Tuesday, April 21, 2009

Welcome Back

As you recall, I'm raising money by selling sponsorships on my bike. Thanks to everyone that's helping sponsor my bike and body. I got donations for various bike parts and even a left nipple. I don't know why I say "a left nipple" since I'm not one of those folks with an extra nipples. Anyway, there are plenty of parts and bike components available for sponsorships. Just go to my fundraising site, make a donation and name the part you want sponsored. As you can see in the picture on my blog, Pope Benedict and I are sending you our heartfelt thanks.

France - The Hard Way
As you recall last time, well if you don't recall last time, go to my blog at and read about my Bike Story. As I was saying, where we last left my story I was getting ready for the first night in Spain. I was sharing a room with a bottomless roommate that had a Darth Vader breathing apparatus. The pretty much sums it up. Well almost.

Sleeping the first night was brutal. First I'm worried that my Darth Vader roomie might play some mean tricks on me, the weather was so hot it was nearly impossible to sleep. So if he did try playing tricks, I would have been on him like a spider monkey.

So the first day of riding came after a long hot sleepless night. Roy asked if I slept well, I said no. He then asked something about a teabag, I had no idea what he was talking about. I was just glad he didn't try to spoon me in the night. Anyway, we packed our bags and headed down to the parking lot where our journey would begin.

When the idea was first proposed to me to ride a bike across the Pyrenees mountains between France and Spain, I thought "How hard can it be?" The distance didn't look that far, after all, it was only a few inches on the globe at home. And besides, everything is smaller in Europe. So I figured, what the heck, I could easily ride my bike across France. Look I've been through Death Ride training with Team in Training, I could ride to the moon if I had to. As with many things in life, the reality did not match expectations.

We get down to the lot and I notice that everyone is standing in the shade. Mike is having an animated discussion with Horst, the ride organizer. Horst was smiling and laughing much like when you talk to someone who absolutely no idea what you are talking about but the person doesn't want to offend you. I got close enough to hear what Mike was asking Horst. Mike said "...I'll even buy the ice chest too" As I stepped from the shade into the sun, it became readily apparent why Mike was so insistent on convincing Horst to buy an ice chest and ice. It was 8:30 in the morning and it already felt like late afternoon. All I could think was "oh shoot". At this point I did the only sane and reasonable thing...I offered to double what Mike was offering Horst so he would be extra motivated to buy the ice.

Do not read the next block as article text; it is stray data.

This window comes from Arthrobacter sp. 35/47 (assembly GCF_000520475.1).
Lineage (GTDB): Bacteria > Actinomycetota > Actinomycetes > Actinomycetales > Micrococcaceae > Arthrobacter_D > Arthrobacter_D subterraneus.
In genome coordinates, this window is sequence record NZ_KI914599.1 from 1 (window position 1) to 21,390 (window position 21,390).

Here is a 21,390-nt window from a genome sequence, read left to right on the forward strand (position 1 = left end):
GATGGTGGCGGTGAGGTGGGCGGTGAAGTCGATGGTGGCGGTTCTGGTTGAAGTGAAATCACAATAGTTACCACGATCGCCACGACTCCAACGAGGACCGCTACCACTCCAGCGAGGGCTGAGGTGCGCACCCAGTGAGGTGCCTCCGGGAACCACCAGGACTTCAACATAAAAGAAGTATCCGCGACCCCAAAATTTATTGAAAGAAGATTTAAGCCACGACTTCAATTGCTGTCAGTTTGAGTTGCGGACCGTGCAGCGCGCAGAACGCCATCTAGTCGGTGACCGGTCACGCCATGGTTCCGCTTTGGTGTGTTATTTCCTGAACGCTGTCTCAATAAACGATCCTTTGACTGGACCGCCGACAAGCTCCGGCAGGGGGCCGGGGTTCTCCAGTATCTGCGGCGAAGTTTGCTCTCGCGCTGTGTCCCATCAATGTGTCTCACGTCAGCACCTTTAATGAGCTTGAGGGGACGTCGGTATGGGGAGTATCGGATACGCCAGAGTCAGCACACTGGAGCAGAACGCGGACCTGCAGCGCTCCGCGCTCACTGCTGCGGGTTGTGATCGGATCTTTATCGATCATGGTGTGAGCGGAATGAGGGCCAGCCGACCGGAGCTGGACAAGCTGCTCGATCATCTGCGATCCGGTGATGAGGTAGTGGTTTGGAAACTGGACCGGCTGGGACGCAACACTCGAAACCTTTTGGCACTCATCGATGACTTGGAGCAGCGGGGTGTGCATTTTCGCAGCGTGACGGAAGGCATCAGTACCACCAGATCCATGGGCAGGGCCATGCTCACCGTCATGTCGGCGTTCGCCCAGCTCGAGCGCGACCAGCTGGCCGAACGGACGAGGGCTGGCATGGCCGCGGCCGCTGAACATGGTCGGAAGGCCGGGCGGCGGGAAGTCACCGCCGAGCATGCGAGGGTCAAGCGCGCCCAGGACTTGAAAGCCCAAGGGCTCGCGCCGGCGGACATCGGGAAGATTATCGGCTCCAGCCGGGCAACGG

Horst wasn't buying it either figuratively or literally. Besides he said, "There's no place to buy ice." I thought this was crazy. I asked him matter-of-factly, "What they don't have the recipe here?" Horst gave me a look much like you would make when you discover you have gum in your hair.

Plenty of heat. Lack of sleep. No ice. No problem. We finally set off on our ride. Now at this point your probably wondering if I'm going to talk about every mountain pass we rode over giving you exhaustive details about the height in meters and the number of French people I saw, I won't. Here's the shortened version about day 1. It was 90 miles of torture. We climbed over three mountain passes. One pass was on the border between Spain and France where the road had been removed by the locals because they didn't want any illegal immigrant Spaniards sneaking into their country. The highlight of the ride was when my friend Andrew and I found a roadside stand that sold cool Coca Cola. Notice I didn't say ice cold or frosty. Cool is their definition of cold. After the morning and afternoon of blistering heat, sweltering humidity, warm drinking water that we had endured, a cool Coke was perfect. Andrew and I sat and drank our cool Cokes and shared that look of "What the hell have we signed up for?"

Thankfully we finished our rides, we were the last ones to come in to the hotel that evening. Everyone else had been there for some time, had enjoyed cool beers and were relaxing from the ride. Everyone was talking about how hot it was. Of course, Roy had some pearls of wisdom to share. He said "You know, this hot weather is particularly harder on heavier guys. I'm really impressed that you made it." Of course, I'm thinking that's just great. Just what I need, I'm totally beat up and now I'm being Roy. If I had been riding at the time I would have squirted my water bottle at him or put my frame pump in his spokes. Maybe another day.

So day one is in the books. We survived. We saw some very pretty country side and we were exhausted. Only 6 more days of this. What had I signed myself up for.

Riding across France is no small feat. Surviving cancer is infinitely harder. If you have been stimulated by the Obama economic plan and have a big heart, please consider donating to fight cancer. And hey you get your name on my bike, or my body. So take a moment, dig moderately deep, and go to my fundraising site.

Stay tuned for my next update and find out if riding across France has any redeeming qualities.

Saturday, April 04, 2009

Welcome back. Well that's not really accurate since I'm popping up unexpectedly in your mail box. So I guess I'm welcoming myself back. As you know I'm writing about my annual saga to raise money to fight leukemia and lymphoma and how I'm coaching a group of people to ride their first century ride. I figure you'd appreciate the trials and challenges and hey, if you enjoy the tales, you might want to support the cause.